TUSD Federal Probe: Findings are damaging to the district

TUSD Federal Probe: Findings are damaging to the district

CREATED Sep 3, 2012

Reporter: Valerie Cavazos

TUCSON (KGUN9-TV) -- What happens if you fight your bosses in an attempt to protect the most vunerable children? TUSD fired a school psychologist for it, but the Feds sided with her.

KGUN9 obtained a copy of the findings and resolution agreement from the Department of Education's Office of Civil Rights or OCR. In March 2010, school psychologist Dr. Rose Hamway filed a complaint with the Feds that TUSD staff at two high schools abused and neglected special needs students and the district retaliated against her. The Feds agreed with Hamway.

It's a 15 page report and its contents are damaging to the District.

Hamway told KGUN9 reporter, Valerie Cavazos, that she couldn't bring herself to read the findings by the Office of Civil Rights. Her husband had to read them to her. "It was painful to read. It was not, 'Hurray. I won.' It was, 'Oh God, you know.' This happened."

After a two and a half year federal investigation, Hamway says she now feels vindicated. The OCR findings shows that Hamway's numerous complaints that TUSD discriminated against the special needs students were legit and that the "District never responded to her complaints," which is in violation of federal law.

Hamway told KGUN9, "They didn't respond to any of my findings. But that everything that I reported was in fact violation of law. It was going on." The proof, now in front of her, in black and white.

In the report, the OCR investigated the district's claim that Hamway failed to follow a chain of command in dealing with and reporting alleged violations, however, the OCR findings revealed that there was no clear direction from the district. The OCR stated it had "contradictory evidence from District and school administrators and staff members about who school psychologists were to report to."
Investigators discovered that the District singled out Hamway. The report stated: "Other school psychologists were allowed to perform their jobs, while she was not."

Hamway said, "So not only were they guilty of what they did to me on the site. The way they treated those children. They interfered with my ability to do my job which is what I'm paid to do by the government. They went a step further and created evidence. That was clearly false."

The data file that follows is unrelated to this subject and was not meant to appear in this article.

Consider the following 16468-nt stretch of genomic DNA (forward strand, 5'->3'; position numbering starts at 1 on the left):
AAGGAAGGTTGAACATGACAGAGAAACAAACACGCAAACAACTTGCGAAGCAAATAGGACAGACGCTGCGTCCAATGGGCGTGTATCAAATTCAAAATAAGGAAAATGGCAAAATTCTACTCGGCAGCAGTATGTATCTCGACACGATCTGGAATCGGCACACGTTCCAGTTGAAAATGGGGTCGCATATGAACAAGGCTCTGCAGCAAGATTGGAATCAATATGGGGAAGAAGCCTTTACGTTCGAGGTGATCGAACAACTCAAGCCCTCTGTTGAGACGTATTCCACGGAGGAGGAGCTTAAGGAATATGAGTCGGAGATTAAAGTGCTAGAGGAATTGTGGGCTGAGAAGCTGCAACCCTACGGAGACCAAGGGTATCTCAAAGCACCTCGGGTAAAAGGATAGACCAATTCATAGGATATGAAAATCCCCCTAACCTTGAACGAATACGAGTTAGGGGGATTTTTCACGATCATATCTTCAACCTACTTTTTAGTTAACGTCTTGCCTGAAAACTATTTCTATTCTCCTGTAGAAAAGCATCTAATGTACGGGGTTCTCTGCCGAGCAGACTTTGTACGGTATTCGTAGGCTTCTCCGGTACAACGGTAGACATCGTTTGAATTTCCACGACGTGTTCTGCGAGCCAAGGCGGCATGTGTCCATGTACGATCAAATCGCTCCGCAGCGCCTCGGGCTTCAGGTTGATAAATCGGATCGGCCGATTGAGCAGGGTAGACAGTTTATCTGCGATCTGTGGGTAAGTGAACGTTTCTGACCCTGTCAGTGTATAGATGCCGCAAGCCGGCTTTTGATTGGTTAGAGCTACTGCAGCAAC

As the report put it, when Hamway "repeatedly and passionately advocated for the rights of students with disabilities," TUSD gave her a written reprimand articulating the Districts position that "contacting the state Department of Education place (Hamway's) job with the District 'at risk.'" The OCR found that "the case presented a clear example of a District getting rid of an employee who was engaged in an ongoing protected activity of which it was clearly aware and which it did not like."

KGUN9 reporter Valerie Cavazos asked Hamway: "Does that pretty much sum it up for you? 'Absolutely. Absolutely. And I can't come to grips with that. I can't come to grips with how a school, this is a school where children are."

Hamway said she vows to make sure TUSD changes how it deals with its most vunerable students.
"This isn't going to end here for these kids. We've just begun," she said..

The findings included a resolution agreement, which states that the District must, within two months, make sure all employees are aware of its' policy for retaliation complaints. And within four months, it must provide training to staff on that topic.  It states that the Feds will be monitoring the district's actions.

If the District doesn't comply with the agreement, it will be in breach of contract and launch another OCR investigation that could lead to a loss of Federal dollars.

KGUN9 will continue its investigation into this case.